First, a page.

“That which we try to control, really controls us.” Compulsive behavior is sometimes categorized into two broad areas:
Ingestible Addictions (taking a substance into our bodies)
- And more
And Behavioral Addictions
- Sex / Masturbation
- Relationship Obsession / Codependency
- And more
One theory of addiction is that it is a way for a person to distract from deeper feelings that we may be reluctant and afraid to experience. We are compelled by our addictions so we can avoid reality and not have to feel pain, sadness/depression, hurt or anxiety. For example, we may stay in a relationship too long, drink, constantly fantasize or engage in reckless behavior because we don’t want to feel lonely, isolated or without purpose. Sometimes addiction arises out of a desire to control something that is not controllable – we become attached to that addiction and “hold onto the steering wheel for dear life.” However clinging only make the ride all the more dangerous.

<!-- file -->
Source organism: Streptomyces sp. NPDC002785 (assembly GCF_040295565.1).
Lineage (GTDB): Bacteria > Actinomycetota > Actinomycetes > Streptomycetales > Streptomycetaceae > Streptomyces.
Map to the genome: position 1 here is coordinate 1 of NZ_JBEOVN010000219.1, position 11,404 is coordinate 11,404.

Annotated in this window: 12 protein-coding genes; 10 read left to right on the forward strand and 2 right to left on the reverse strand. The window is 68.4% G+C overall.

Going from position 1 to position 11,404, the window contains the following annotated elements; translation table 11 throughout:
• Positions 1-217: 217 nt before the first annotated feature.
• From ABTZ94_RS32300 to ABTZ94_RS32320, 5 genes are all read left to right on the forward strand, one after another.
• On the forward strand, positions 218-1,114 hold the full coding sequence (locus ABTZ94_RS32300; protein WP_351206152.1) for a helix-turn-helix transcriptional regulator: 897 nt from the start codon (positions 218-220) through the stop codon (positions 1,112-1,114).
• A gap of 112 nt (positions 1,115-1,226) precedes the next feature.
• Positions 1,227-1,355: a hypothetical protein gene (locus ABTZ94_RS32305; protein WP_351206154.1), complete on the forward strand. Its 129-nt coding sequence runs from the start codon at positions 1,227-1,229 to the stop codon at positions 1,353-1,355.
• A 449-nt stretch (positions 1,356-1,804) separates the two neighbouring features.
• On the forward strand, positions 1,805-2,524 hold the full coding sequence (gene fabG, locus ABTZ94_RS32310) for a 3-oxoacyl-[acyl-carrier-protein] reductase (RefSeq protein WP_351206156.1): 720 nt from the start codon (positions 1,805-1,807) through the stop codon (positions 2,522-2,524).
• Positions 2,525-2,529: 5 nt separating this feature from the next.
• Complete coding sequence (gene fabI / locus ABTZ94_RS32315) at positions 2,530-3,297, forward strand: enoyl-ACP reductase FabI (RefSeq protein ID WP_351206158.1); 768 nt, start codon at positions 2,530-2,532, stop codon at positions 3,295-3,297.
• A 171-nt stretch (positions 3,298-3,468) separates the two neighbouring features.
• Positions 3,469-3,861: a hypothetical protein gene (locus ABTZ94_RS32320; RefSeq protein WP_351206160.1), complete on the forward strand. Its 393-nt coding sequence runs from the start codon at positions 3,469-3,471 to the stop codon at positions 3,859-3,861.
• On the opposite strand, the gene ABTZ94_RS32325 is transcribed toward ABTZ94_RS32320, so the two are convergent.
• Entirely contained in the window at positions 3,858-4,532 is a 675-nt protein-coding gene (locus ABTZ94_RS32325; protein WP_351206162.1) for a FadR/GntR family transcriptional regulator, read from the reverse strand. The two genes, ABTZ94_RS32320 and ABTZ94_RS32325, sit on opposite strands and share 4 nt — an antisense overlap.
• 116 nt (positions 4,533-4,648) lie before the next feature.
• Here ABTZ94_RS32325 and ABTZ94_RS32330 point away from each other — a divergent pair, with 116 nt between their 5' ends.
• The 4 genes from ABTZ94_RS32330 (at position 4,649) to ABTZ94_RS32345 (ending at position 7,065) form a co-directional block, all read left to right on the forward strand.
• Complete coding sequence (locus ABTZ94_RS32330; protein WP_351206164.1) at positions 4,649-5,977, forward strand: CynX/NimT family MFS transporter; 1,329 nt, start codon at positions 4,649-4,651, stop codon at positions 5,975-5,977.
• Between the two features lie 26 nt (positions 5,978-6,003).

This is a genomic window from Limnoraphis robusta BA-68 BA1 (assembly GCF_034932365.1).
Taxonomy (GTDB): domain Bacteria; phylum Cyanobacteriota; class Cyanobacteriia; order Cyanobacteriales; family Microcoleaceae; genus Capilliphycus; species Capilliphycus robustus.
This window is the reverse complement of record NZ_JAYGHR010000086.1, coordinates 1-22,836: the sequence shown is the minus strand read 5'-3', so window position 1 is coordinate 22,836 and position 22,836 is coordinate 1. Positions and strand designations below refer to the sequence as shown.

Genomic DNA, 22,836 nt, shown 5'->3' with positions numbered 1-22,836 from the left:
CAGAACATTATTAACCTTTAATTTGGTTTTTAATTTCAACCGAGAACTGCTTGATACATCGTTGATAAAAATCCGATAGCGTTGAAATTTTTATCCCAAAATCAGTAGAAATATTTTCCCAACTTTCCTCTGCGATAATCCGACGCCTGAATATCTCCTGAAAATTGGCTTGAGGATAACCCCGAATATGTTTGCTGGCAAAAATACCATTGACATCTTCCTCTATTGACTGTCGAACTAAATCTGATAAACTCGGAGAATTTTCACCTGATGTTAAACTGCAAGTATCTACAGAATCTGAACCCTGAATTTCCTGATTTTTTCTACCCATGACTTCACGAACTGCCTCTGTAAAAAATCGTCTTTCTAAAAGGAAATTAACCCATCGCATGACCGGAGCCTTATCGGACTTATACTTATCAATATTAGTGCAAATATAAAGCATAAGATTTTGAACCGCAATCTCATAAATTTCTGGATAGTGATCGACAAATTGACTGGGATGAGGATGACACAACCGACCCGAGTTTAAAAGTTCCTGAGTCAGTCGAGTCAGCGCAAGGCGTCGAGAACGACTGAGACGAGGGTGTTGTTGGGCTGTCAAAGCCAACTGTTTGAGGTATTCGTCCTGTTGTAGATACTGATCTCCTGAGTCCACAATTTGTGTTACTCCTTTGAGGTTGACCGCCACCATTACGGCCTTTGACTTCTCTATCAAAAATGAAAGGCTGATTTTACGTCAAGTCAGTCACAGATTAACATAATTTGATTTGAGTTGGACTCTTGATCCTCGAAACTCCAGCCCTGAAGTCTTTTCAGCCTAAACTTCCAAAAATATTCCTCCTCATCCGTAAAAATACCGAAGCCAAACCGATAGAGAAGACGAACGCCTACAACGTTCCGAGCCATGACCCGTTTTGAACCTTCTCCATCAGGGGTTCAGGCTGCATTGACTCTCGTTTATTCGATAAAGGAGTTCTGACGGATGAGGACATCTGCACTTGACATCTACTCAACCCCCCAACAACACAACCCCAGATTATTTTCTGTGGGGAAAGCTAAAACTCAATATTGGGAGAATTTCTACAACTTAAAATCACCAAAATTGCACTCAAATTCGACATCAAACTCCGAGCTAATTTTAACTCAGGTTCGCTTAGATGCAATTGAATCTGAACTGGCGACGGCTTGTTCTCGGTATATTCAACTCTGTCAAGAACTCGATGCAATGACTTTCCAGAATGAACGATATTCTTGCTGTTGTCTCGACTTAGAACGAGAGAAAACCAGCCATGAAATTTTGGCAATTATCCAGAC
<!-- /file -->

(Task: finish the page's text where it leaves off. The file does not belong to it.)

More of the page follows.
The serenity prayer puts it beautifully, asking for “the serenity to accept the things I cannot change, the courage to change the things I can, and the wisdom to know the difference.” The last part about “having the wisdom to know the difference” may be one of the hardest, yet greatest skills that anyone can learn in order to be free from compulsive behavior and build lasting emotional health.